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April 13, 2009
New HIV Effort Is No Laughing Matter
by James Wortman
Graduates from Cable Positive’s Youth AIDS Media Institute University create a multimedia HIV campaign for today’s tech-savvy youth.
“There’s no LOL in HIV.”
This is the message—and name—of a new HIV/AIDS awareness campaign created by and for young people ages 16 to 23, a group that represents nearly half of all HIV infections worldwide.
Cable Positive, the cable industry’s AIDS action organization, teamed with The Motorola Foundation to form the first Youth AIDS Media Institute University (YAMIU), which brought 17 young AIDS activists from the northeastern United States to Washington, DC, for a brainstorming session to develop a youth-focused multiplatform effort to fight HIV.
“The youth made it clear that as peer educators they face a general apathy, and that frustrates them the most,” said Paul Orefice, YAMIU faculty member and managing partner with New York-based creative firm, the watsons. “They made it very clear to us that they wanted to tackle head-on that their peers are not taking this seriously. That they find [HIV] to be a laughing matter.” For those not up on Internet slang, “LOL” stands for “laughing out loud.”
After just three conference calls, the group finally assembled in person on March 25 to work under the tutelage of a crack team of industry professionals—including Emmy Award–winning producers Lisa Lax and Nancy Stern of Lookalike Productions. YAMIU students had to not only meet their tight deadline—having just six days to put the campaign together—but also keep their message focused and relevant.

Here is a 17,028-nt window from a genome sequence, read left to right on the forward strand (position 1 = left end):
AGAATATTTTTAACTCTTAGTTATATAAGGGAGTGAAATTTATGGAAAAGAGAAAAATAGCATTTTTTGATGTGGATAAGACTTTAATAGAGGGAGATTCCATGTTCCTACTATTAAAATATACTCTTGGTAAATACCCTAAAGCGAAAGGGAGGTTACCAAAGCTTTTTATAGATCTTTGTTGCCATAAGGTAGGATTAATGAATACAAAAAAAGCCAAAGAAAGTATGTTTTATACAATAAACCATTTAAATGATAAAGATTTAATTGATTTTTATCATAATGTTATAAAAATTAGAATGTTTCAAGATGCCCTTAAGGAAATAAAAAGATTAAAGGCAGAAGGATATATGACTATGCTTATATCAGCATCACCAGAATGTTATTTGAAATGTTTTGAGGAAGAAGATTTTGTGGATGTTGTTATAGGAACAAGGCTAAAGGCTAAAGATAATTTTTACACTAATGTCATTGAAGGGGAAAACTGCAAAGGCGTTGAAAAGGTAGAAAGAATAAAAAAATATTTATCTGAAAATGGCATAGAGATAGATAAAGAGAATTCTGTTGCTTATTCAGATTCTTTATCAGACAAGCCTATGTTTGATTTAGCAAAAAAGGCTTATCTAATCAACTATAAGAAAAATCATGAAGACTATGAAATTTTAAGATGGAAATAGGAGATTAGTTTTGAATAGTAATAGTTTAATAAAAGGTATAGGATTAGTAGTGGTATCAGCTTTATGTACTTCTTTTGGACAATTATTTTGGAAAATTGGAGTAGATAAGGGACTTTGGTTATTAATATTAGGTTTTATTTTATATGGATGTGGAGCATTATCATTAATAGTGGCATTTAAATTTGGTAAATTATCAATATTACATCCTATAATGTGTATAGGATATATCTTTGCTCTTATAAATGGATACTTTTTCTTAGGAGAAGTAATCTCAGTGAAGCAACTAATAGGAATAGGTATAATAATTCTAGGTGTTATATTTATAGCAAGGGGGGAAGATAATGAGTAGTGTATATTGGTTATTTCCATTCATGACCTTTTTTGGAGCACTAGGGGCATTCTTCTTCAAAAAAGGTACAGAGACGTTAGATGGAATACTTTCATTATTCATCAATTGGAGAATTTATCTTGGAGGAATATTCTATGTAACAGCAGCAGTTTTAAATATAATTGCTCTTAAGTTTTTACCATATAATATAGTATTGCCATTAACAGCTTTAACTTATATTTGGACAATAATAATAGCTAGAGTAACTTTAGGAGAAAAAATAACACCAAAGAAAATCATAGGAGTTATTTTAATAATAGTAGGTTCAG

“Everyone was really passionate about HIV prevention and getting the word out, so it was a lot of fun putting it together,” said YAMIU graduate Brian Davis, 24, a peer educator with the Child Center of New York’s Teen Impact and Prevention (TIPP) in Jamaica, Queens. “We had to come up with something that, as youth, we would be interested in ourselves. So we had to constantly think about what would engage us and keep us coming back.”
YAMIU graduate Brian Davis
When first visiting the campaign’s website, viewers are presented with high school yearbook-style photos of young people with captions such as “Most Popular” and “Most Intelligent” underneath them. However, by scrolling over the pictures, a new message appears. For example, if a visitor scrolls over one particular photo captioned with “Best Actress,” the message “for her performance in ‘I Have HIV and Told You I Didn’t’” emerges. The theme of HIV-related senior class superlatives is echoed in public service announcements, which are posted on the site. The YAMIU students feverishly wrote, produced and even starred in each of the PSAs, which, like all of the content in this campaign, will be made available free-of-charge to cable systems and local AIDS service organizations.
“The whole purpose of this campaign was to really make it available to local AIDS organizations for free,” said Cable Positive COO Thomas Henning, who added that the campaign is part of a long-term effort to empower HIV-minded young people and the communities they serve. “We see this going on for as long as possible. Each year, the YAMIU will build off the existing campaign or create a new one, so that’s the encouraging thing. It really becomes an evergreen tool.”
The site gives young people—and their parents—the opportunity to interact with HIV experts. It also debunks common HIV myths, tests their knowledge about the virus and encourages them to connect with other users.
The campaign spreads beyond the “No LOL” website to print ads and networking communities such as Facebook, MySpace and Twitter. In addition, anyone with a cell phone capable of sending and receiving text messages can text “NOLOL” to 61827 to have 52 unique weekly HIV messages sent straight to his or her phone, all of which were created by the YAMIU students. A sample reads: “A pigs orgasm lasts 30 mins, the same amt of time it takes 2 get an HIV test + results.” Definitely not your conservative corporate lingo.
“[YAMIU are] all about saying, ‘Here are the tools—what do you want to build?’” Henning said. “It was a real sincere and energizing experience to watch them come up with all the different platforms. We helped to drive that vehicle, but they did everything, and they can take those tools back to their community and make a tremendous impact.”
Click here to visit the “No LOL in HIV” website, and watch one of the campaign’s videos below.